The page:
Do you want to be more fit? Be in better health? Look better, move better, feel better?
What about saving money? If so, read on, and let’s see if you still want to save money by the time you get to the end of this article.
Most of us know. We see it every day. We might feel it every day. We wake up, and it either hits us in the face or we feel it in the knees. When we turn on the news, it might be there. When we read the journal, it might be there.
When was the last you made a health decision based on data? And do you think data alone is enough to keep you going?
I think this is important to discuss because there’s enough data. We’re not at a loss of health experts telling us why we should workout, whether it’s because it staves off Alzheimer’s or not doing so increases the chances that we die ten years earlier.
Study after study showing that we’re getting fatter each year. Healthcare costs are rising. People are getting sicker. There’s a bigger burden on the economy due to the aging population and the rising costs of chronic diseases like diabetes and heart disease.
Healthcare costs the United States nearly $4 trillion and costs the average American over $11,000 per year. Of course, a primary reason healthcare costs are rising is because of the aging population and various technologies. And while rising healthcare costs isn’t a bad thing when looked at in relations to better health outcomes, that’s not the case with the U.S., where people are getting sicker each year.
At least that’s the picture data paints. While you may not need all the data because you can see the reality for yourself, you can understand quite clearly what it all may mean.
Data can only do so much to help you make the right decisions. In this case, decisions to improve and support your health.
What data do you need in order to start the process of change?
Despite most of us knowing, we sweep the data and science under the rug. Perhaps we conveniently ignore objectivity in favor of ‘enjoying our lives’ or not carrying the onus of taking responsibility for our health. For some of the older population, there’s the issue of “it’s always been the way we done things. Old habits die hard. You can’t just change something you’ve been doing for 30 years. I’m afraid it won’t work.”
I believe that’s absolutely true. The longer you’ve been doing something, the deeper, more etched, the neurological patterning is in the area of the brain that controls subconscious behaviors. The human body generally hates and is fearful of change. Combine length of time with emotions and you have a recipe for a concrete habit.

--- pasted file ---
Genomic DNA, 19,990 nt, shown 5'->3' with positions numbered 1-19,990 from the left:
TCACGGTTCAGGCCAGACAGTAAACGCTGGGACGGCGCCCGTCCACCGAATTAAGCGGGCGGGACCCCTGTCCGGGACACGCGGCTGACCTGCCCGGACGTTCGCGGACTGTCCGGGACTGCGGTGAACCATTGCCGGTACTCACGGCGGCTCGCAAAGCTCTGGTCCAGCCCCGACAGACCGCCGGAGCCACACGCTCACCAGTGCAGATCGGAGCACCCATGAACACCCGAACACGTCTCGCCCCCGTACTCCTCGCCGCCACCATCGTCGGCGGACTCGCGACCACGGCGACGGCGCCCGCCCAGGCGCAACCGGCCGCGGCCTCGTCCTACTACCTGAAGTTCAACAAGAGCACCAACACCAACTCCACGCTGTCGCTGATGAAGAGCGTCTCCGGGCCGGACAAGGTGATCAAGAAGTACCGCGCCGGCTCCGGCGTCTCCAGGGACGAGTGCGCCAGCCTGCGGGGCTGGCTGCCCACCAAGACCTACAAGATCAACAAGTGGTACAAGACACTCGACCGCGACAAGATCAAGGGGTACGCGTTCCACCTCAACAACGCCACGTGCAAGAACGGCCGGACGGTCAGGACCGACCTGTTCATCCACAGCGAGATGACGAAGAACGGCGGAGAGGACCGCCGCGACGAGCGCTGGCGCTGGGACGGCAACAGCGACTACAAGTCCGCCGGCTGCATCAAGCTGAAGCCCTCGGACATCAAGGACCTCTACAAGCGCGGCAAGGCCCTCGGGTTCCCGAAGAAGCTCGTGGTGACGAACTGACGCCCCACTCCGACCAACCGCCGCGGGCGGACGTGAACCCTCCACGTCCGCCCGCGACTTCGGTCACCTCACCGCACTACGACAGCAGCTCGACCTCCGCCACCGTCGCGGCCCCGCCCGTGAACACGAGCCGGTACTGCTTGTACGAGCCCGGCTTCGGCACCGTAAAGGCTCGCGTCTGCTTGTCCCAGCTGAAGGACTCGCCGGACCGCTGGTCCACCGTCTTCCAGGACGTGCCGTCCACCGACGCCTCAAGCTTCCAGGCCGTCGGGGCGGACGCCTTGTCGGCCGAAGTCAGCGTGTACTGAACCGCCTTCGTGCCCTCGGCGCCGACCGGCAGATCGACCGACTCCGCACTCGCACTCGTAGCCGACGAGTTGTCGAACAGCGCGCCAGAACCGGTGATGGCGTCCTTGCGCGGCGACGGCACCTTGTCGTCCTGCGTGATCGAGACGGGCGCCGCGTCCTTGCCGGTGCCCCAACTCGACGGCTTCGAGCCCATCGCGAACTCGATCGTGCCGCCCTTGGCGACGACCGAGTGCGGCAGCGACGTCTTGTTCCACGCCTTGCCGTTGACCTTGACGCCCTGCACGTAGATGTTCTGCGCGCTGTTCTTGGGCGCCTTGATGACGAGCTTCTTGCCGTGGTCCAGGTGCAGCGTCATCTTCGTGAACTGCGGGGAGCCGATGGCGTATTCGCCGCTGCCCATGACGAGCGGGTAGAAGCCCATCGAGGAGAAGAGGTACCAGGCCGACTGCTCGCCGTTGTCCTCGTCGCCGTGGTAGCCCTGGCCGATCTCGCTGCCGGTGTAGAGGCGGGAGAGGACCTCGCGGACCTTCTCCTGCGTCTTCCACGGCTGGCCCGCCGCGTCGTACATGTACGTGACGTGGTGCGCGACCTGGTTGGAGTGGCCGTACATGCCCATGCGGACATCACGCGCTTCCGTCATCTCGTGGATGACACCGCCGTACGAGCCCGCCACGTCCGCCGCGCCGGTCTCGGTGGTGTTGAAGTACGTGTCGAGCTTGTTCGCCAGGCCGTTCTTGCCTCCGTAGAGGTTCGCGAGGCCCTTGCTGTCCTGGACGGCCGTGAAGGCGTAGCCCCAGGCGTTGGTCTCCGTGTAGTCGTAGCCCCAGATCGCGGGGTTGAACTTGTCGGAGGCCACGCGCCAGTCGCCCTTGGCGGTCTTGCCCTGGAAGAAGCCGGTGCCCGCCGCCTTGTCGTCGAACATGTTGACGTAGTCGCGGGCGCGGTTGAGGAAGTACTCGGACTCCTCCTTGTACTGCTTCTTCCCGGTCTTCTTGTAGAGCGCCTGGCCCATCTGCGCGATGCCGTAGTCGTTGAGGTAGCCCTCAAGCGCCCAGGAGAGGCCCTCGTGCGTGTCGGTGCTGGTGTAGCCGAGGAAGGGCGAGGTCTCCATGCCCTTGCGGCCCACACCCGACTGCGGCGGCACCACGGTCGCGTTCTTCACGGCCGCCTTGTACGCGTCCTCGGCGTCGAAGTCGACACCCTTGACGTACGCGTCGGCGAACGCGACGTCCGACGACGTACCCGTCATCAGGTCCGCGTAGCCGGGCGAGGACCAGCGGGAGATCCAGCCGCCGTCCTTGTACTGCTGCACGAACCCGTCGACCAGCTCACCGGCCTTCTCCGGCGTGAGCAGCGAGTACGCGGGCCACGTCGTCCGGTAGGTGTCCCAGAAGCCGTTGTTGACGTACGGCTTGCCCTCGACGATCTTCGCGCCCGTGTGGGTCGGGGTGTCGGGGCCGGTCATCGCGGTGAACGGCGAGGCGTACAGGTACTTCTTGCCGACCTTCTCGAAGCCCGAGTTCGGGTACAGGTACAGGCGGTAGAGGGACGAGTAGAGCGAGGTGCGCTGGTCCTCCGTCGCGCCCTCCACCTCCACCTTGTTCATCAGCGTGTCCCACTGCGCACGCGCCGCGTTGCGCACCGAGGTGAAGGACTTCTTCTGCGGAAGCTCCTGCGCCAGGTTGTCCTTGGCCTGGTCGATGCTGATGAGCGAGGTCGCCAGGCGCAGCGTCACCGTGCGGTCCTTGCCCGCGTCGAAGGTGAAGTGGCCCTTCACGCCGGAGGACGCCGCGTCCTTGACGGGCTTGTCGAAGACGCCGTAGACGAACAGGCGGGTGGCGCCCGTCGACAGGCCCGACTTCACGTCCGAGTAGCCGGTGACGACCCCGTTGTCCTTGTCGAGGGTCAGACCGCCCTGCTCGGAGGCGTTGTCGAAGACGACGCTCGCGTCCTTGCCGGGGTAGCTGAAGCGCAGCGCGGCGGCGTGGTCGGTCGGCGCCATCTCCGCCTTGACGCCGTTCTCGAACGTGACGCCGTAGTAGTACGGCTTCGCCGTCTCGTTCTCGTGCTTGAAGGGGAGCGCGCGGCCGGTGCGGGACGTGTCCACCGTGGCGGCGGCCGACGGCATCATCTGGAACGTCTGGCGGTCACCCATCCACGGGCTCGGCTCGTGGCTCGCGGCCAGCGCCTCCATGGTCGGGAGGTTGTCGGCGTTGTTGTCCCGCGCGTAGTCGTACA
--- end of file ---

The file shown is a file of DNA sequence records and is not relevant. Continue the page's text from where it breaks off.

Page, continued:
We know if we get more fit, we’ll save money. We probably won’t go out to each as much. We’ll save on healthcare costs. We’ll decrease our healthcare costs. We’ll be less of a burden to our friends, families, and social structures. We’ll save our country more money so more of it can be funneled to education, infrastructure, technological advancement, and food. Doing so may get you labeled as a… patriot?
We know if we drink alcohol, smoke, and eat trash, we’re going to look, feel, and move like trash. Most of us don’t take these habits to excess, but we do them enough that they prevent us from ‘achieving our fitness goals’ in a more timely manner.
Though smoking rates have gone down drastically in the United States (the evidence against smoking is just way too clear and there are many policies undermining the tobacco industry), we still drink and eat too much of the wrong things.
… for many people, especially those who have struggled with their weight, logic and reason isn’t usually the best remedy to combat emotion and mood.
Logic vs. emotions?
If someone is eating with their feelings, it’s going to be extraordinarily difficult to shape their behaviors through data.
Yeah, yeah, yeah. Data shows eating processed sugars is bad for you. You should ditch the sodas, the cakes, the cookies.
Eating 2.5 cups of vegetables will decrease your chances of cancer by 14%. Decreasing red meat consumption will decrease your chances of colon cancer by 7%. Increasing your intake of red, peppery foods will help you sweat more.
If you eat ‘x’ amount of calories above ‘y’, you’ll gain weight (and you’ll probably be frustrated at it).